One of the most difficult parts of divorce is explaining it to children. These books are among the best of the some 60 current books on the subject. They can help affected children -- and perhaps their parents -- better adjust to a painful period.
Two Homes To Live In: A Child's-Eye View of Divorce, by Barbara Shook Hazen, illustrated by Peggy Luks (Human Sciences Press, $6.95).
Young Niki is terribly confused by her parents' divorce. With time and the assurance that she was not to blame, Niki's hurt heals and her life, although changed, once again stabilizes. (Ages 4-8).
she's Not My Real Mother, by Judith Vigna (Albert Whitman, $6.50).
After a weekend visit with his Dad and "HER . . . his new wife," Miles realizes she's not so bad after all. He learns, in fact, there's love enough in his heart for both moms. (4-8).
Where Is Daddy? The Story of a Divorce, by Beth Goff, illustrated by Susan Perl (Beacon, $5.95).
After her parents' divorce, Janey fusses and yells a lot at her Mommy and tries to sit on Daddy's lap at every opportunity. Her adjustment to a working mother and a distant Daddy became more bearable when her parents explain she is still, and will always be, their Janeydear. (3-5).
The Family That Changed, by Francine Spilke, illustrated by Tom O'Sullivan (Crown, $6.95).
This simply-told and deftly illustrated story of a divorce contains the gentle and reassuring words that parents often find difficult to express to a preschooler. (3-5).
I Won't Go Without a Father, by Muriel Stanek, pictures by Eleanor Mill (Albert Whitman, $5.95).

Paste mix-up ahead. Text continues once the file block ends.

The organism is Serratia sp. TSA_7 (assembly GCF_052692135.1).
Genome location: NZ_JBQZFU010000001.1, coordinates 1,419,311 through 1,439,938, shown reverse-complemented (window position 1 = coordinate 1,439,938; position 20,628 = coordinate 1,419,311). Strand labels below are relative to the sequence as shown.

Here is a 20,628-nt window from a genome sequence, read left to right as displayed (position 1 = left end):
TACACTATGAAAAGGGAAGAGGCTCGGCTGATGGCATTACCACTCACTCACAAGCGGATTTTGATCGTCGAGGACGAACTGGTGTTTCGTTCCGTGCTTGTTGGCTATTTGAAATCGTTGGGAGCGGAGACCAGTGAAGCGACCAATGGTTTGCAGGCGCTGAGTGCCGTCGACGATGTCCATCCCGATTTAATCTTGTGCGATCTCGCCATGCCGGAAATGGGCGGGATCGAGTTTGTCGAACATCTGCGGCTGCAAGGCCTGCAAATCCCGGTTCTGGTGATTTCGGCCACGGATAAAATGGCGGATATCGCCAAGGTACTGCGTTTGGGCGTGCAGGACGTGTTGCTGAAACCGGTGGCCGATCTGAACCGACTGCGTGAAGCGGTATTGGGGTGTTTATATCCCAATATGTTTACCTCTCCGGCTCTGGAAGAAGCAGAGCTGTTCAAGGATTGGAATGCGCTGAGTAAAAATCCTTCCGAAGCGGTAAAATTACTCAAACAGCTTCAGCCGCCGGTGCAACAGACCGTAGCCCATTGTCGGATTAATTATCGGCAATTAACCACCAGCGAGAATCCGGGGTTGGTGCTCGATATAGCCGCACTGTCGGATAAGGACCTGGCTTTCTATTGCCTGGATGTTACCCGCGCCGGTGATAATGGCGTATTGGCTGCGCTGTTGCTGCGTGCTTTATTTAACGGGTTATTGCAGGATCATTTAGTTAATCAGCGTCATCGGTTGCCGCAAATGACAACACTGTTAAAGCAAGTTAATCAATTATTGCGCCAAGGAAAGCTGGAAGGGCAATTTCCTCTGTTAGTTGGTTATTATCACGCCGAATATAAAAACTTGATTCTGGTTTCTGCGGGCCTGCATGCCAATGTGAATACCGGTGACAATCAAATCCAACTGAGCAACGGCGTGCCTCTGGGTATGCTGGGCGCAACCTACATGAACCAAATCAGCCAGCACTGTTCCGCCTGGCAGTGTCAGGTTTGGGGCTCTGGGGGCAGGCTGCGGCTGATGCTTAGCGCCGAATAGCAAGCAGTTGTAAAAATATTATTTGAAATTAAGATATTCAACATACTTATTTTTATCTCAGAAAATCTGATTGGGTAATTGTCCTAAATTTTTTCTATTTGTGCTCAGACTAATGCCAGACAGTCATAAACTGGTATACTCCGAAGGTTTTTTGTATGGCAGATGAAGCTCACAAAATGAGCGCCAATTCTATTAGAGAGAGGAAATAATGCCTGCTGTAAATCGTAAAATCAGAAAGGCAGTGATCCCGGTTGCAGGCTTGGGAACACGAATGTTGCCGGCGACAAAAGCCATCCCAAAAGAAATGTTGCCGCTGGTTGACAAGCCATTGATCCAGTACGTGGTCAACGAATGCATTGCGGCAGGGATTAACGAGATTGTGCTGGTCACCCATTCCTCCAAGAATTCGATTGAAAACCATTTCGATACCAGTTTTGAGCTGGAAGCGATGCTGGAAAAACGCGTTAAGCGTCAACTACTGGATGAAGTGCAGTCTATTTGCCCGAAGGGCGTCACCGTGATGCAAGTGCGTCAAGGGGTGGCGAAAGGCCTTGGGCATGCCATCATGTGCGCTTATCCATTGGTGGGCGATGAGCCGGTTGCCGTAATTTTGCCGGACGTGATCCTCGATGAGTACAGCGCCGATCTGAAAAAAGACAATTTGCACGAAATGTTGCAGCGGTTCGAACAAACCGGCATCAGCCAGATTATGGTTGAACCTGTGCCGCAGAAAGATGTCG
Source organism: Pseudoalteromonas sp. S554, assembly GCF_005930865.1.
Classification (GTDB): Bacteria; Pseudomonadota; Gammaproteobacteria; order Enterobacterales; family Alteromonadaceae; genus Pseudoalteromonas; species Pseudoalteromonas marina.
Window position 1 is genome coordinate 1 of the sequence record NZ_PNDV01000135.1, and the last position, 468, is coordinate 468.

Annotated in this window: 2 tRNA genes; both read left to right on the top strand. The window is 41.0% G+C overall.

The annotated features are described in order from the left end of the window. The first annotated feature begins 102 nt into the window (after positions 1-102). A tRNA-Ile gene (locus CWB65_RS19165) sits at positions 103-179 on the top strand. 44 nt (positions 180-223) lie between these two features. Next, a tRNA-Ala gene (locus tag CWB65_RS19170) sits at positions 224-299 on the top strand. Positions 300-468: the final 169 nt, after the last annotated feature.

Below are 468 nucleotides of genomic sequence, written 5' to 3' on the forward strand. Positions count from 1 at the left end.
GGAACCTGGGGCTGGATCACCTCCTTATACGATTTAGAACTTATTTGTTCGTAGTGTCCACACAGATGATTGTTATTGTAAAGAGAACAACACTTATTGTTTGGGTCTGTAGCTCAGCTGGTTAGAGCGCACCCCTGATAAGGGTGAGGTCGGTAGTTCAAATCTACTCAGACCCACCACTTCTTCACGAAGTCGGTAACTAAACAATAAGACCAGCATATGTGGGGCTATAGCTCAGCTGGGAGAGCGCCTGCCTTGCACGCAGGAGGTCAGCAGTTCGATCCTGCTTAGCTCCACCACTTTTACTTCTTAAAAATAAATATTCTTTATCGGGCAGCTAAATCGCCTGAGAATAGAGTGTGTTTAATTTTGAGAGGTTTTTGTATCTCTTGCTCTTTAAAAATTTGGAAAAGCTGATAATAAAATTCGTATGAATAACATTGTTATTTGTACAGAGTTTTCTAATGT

How can Steve face his schoolmates at Open House with only Mom? Although his one-parent situation can't be changed, it becomes more acceptable as Steve realizes he is not the only child like this. (6-9).
Talking About Divorce and Separation, by Earl A. Grollman, illustrated by Alison Cann (Beacon, $3.95).
A compassionate dialogue between parent and child encourages healthy discussions. A helpful Parents' Guide is included. (4-10).
Divorce Can Happen to the Nicest People, by Peter Mayle and Arthur Robins (Macmillan, $9.95).
Divorce is no longer considered a "rare and awful disease . . . to be ashamed of." It does happen, and this marvelous book will show families how they can lovingly help each other handle it. (6-12).
A Month of Sundays, by Rose Blue, illustrated by Ted Lewin (Franklin Watts, $4.95).
Why does Jeffrey's Dad always have to plan something extra special for their Sundays together? Jeffrey just wants to play around and be pals like they used to be. A frank discussion rectifies the situation. (7-11).
A Book for Jodan, by Marcia Newfield, illustrated by Diane de Groat (Atheneum, $8.95).
Jodan hated her parents' separation. Didn't they love her anymore? She and her Dad find a poignant way to stay close, even when they're far apart. (7-11).
What's Going to Happen to Me? by Eda LeShan, illustrated by Richard Cuffari (Four Winds, $6.95).
At a time when a child thinks his or her whole world is coming apart, LeShan eases the terror by explaining what divorce is all about and what a child can expect to feel and encounter. (8-12).
My Other-Mother, My Other-Father, by Harriet Langsam Sobol, photos by Patricia Agre (Macmillan, $6.95).
With a younger brother, divorced parents, new step-siblings, step-parents AND eight grandparents, Andrea wonders just where she fits in. She does -- in a very special place. (8-12).
What About Me? Understanding Your Parents' Divorce, by Francine Spilke, illustrated by Ken Hamilton (Crown, $6.95).
This second guide in the excellent Divorced Family Series provides answers to the barrage of questions young people raise. (9-15).